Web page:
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Dmoz Editorship for Sale Ebay ! A stunt ?

Discussion in 'ODP / DMOZ' started by sleuth1, Oct 18, 2005.

  1. bradley

    bradley Peon

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    #21
    of course it's a stunt - that's why he's linked to his site in the opening paragraph. Anyone else notice the apparent contradiction between 'you COULD try and get in but you won't coz DMO$ is krupt' (or something along those lines :p ), and the subsequent admission he has not one, but THREE accounts!

    This guy is a real marketing pro - this is a fantastic stunt to pull in disgruntled webmasters to his site. The anti-DMOZ crowd, whether its a minority or a majority, is an extremely vocal one, so this is bound to draw a huge number of 'this eBay auction, by this guy: seoblackhat.com, is proof of how corrupt you guys all are' posts and blogs all over the web.
    SEMrush
    SEO blackhat activities aside, I wish I had this guy's ability to spot marketing opportunities like these
     
    bradley, Oct 18, 2005 IP
    SEMrush
  2. Shoemoney

    Shoemoney $

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    #22
    This is definatly a great marketing stunt for seoblackhat. They knew idiots would post this around the world on forums. Never heard of seoblackhat? have now
     
    Shoemoney, Oct 18, 2005 IP
  3. Roman

    Roman Buffalo Tamerâ„¢

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    #23

    Hmmm, I have to agree, a brilliant marketing stunt.
     
    Roman, Oct 18, 2005 IP
  4. rickbender1940

    rickbender1940 Guest

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    #24
    It's up to $46!!!
     
    rickbender1940, Oct 18, 2005 IP
  5. Liminal

    Liminal Peon

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    #25
    Brilliant? Hardly. He is posting a *public* auction that pisses off at least 2 auhorities in the field: DMOZ and Google (since they rely on the former to power their directory). While DMOZ can facilitate taking the auction down, Google can hurt more by banning the site.

    While it is sort of briliiant in the short run, it's utterly stupid in the long run
     
    Liminal, Oct 18, 2005 IP
    Alucard likes this.
  6. rickbender1940

    rickbender1940 Guest

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    #26
    But how would they know what the site was? The buyer could just lie low for a couple of months, then add a few sites and slip in his own among them.

    And the bidding is upto $152.50 now :)
     
    rickbender1940, Oct 18, 2005 IP
  7. seoindia

    seoindia Notable Member

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    #27
    The bidding has now touched US $152.50 . I guess what would be the final bid somewhere between $2-3000.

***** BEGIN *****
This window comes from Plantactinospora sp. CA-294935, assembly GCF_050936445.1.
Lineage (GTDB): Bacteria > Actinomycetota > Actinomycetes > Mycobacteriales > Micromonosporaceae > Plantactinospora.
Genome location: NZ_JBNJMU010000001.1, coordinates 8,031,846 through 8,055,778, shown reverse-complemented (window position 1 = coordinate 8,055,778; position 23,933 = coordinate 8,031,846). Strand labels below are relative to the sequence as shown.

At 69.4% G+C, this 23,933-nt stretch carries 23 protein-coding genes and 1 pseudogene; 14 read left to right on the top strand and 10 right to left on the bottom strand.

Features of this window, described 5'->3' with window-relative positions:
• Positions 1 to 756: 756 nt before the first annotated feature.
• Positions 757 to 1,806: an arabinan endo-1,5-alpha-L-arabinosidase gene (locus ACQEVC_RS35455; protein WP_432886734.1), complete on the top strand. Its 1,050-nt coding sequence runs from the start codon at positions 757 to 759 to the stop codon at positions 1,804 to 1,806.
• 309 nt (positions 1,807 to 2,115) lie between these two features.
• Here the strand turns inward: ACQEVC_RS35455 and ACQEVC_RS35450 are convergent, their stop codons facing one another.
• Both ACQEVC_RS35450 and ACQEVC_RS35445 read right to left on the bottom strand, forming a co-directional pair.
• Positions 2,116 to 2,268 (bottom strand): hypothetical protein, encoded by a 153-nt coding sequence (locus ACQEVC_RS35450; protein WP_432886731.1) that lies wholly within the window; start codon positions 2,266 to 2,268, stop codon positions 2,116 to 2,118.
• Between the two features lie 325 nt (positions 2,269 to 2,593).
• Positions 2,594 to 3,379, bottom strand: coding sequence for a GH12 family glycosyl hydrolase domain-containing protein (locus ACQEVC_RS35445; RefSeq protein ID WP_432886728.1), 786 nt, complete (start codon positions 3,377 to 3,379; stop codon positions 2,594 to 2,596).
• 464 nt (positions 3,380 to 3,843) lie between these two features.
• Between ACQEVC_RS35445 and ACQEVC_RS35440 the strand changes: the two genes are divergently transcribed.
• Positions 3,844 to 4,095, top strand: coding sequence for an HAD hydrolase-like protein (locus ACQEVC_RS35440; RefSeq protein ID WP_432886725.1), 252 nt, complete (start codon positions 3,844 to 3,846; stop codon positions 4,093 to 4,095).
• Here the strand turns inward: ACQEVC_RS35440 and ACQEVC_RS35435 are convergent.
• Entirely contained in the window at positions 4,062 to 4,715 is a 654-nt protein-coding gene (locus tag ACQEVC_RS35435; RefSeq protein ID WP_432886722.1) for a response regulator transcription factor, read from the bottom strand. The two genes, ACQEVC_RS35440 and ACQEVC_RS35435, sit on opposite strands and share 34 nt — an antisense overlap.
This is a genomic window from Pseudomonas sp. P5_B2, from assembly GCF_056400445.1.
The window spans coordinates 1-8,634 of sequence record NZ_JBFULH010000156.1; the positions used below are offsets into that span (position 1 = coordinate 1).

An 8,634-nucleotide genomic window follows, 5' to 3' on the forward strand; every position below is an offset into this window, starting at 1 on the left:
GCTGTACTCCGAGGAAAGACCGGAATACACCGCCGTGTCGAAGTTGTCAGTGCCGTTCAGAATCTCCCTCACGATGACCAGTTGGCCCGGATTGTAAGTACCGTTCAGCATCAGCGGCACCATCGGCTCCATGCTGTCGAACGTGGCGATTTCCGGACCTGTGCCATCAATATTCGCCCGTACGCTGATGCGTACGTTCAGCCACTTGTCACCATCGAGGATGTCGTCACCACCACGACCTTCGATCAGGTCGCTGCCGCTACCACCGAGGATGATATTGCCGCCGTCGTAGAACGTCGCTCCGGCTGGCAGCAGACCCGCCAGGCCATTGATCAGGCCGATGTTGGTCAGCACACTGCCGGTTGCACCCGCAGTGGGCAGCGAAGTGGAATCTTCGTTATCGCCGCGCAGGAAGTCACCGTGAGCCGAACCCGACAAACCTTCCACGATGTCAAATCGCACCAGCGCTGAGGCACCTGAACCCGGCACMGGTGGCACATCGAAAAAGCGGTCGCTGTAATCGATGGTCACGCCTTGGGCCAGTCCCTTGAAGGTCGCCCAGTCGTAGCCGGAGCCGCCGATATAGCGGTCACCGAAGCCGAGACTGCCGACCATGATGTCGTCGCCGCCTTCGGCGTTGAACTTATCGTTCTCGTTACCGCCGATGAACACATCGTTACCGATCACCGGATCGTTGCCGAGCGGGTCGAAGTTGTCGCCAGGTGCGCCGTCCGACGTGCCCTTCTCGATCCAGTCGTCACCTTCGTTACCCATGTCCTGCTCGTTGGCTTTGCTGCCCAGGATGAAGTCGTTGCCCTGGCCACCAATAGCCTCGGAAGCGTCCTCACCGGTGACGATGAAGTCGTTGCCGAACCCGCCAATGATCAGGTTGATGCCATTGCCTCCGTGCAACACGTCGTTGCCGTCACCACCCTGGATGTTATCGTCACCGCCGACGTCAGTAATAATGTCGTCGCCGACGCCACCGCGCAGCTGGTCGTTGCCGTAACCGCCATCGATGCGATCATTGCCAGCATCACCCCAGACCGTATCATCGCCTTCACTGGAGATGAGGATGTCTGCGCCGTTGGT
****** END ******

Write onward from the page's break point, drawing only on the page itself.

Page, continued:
seoindia, Oct 18, 2005 IP
  8. Liminal

    Liminal Peon

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    #28
    I was talking about the seller's url listed within the auction description. This is a 10-day auction--plenty of time for DMOZ and Google to note it and act upon it
     
    Liminal, Oct 18, 2005 IP
  9. Surf_Dude

    Surf_Dude Peon

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  10. Alucard

    Alucard Peon

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    #30
    Now at $676

    Interesting to look at the list of bidders, too....

    How much would YOU pay?

    Oh do I have a bridge I could sell you.....
     
    Alucard, Oct 18, 2005 IP
  11. rickbender1940

    rickbender1940 Guest

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    #31
    I doubt he has seoblackhat.com listed in dmoz though! Or is there another URL I missed. Unless EBay divulges his IP address to DMOZ they won't be able to trace him
     
    rickbender1940, Oct 18, 2005 IP
  12. wrmineo

    wrmineo Peon

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    #32
    Hey, I can have a star named after you for $19.99 too :D There's good resale value in these too - there's billions left you know?
     
    wrmineo, Oct 18, 2005 IP
  13. pagode

    pagode Guest

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    #33
    Yes, some we know very well. :eek:
     
    pagode, Oct 18, 2005 IP
  14. wrmineo

    wrmineo Peon

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    #34
    This listing (5626578939) has been removed by eBay or is no longer available. Please make sure that you've entered the item number correctly.
    If the item was removed by eBay, please consider this transaction canceled. If anybody contacts you to complete the sale, please ignore the request. Completing the sale outside of eBay may be unsafe and will not be covered by eBay purchase protection programs.
     
    wrmineo, Oct 18, 2005 IP
  15. Alucard

    Alucard Peon

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    #35
    [SARCASM]Wow, what a surprise. I mean, it looked like such an honest, upfront transaction, too![/SARCASM]
     
    Alucard, Oct 18, 2005 IP
  16. Surf_Dude

    Surf_Dude Peon

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    #36
    Ah, what fun is that?

    I wanted to see $5,500.

    Doesn't anyone have a sense of humor any more?
     
    Surf_Dude, Oct 18, 2005 IP
  17. GeorgeB.

    GeorgeB. Notable Member

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    #37
    Yeah you dodged a bullet I'd be happy (and sarcastic to try and hide it) too if I were you.